China, Taiwan Expected To Move To Scheduled Flights

January 20, 2009

China and Taiwan will change regular chartered flights into scheduled flights this year, a Taiwan official said on Tuesday, a move that could lift Taiwan's ailing airlines by giving them more scheduling flexibility.

Negotiators will at least allow regular scheduled flights between Taiwan and popular Chinese cities such as Shanghai and Beijing, but may also keep some less popular existing routes as charter flights, said Chang Jung-kung, China affairs director of the ruling Nationalist Party (KMT).

China has claimed sovereignty over self-ruled Taiwan since the end of the Chinese civil war in 1949 and vowed to bring the island under mainland rule, by force if necessary.

But ties have improved rapidly since China-friendly Taiwan President Ma Ying-jeou took office last May, fostering new trade and transit links between the two sides, which are just 160 km (100 miles) apart.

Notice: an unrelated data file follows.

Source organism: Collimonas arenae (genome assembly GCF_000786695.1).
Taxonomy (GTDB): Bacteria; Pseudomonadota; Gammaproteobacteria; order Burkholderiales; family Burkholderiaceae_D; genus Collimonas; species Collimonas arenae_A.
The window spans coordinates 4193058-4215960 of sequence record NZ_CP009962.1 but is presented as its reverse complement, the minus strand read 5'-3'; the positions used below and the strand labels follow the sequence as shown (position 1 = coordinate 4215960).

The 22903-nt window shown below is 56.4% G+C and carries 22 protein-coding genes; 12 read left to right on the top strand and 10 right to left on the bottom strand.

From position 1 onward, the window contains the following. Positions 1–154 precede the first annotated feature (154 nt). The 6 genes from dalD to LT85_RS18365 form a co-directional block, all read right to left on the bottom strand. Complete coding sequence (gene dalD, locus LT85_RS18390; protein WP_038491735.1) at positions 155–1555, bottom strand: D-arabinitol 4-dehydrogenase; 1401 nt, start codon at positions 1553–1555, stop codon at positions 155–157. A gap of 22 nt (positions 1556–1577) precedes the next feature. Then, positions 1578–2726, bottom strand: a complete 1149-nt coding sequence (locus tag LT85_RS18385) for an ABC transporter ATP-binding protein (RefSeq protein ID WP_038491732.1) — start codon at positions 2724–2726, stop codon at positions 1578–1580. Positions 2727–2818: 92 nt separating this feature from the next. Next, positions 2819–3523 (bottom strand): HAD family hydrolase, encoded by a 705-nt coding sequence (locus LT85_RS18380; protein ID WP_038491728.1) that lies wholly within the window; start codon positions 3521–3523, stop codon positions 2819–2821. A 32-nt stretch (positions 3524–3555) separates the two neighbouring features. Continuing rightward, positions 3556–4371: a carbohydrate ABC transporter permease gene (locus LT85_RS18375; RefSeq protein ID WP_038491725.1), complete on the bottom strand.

Daily charters, launched on December 15 as a precursor to daily scheduled flights, are running about 30 percent empty in part because the two governments rather than the carriers picked the routes and timetables to stimulate tourism.

A pact on scheduled flights would lift Taiwan's carriers, including China Airlines, Eva Air and TransAsia Airways, said Daniel Soh, an economist with Forecast in Singapore.

"It would be more competitive and more convenient," Soh said. "It will be a strong boost to Taiwan aviation in the long term."

The airlines had expected a second year of combined losses in 2008 with any hope for turnaround hinging on China flights.

Taiwan and China should reach a deal at one of the two formal talks expected to take place later in the year, Chang said.

"Basically there are few disputes, just some technical issues to settle," Chang said.

AirWise © Ascent Pacific 2009

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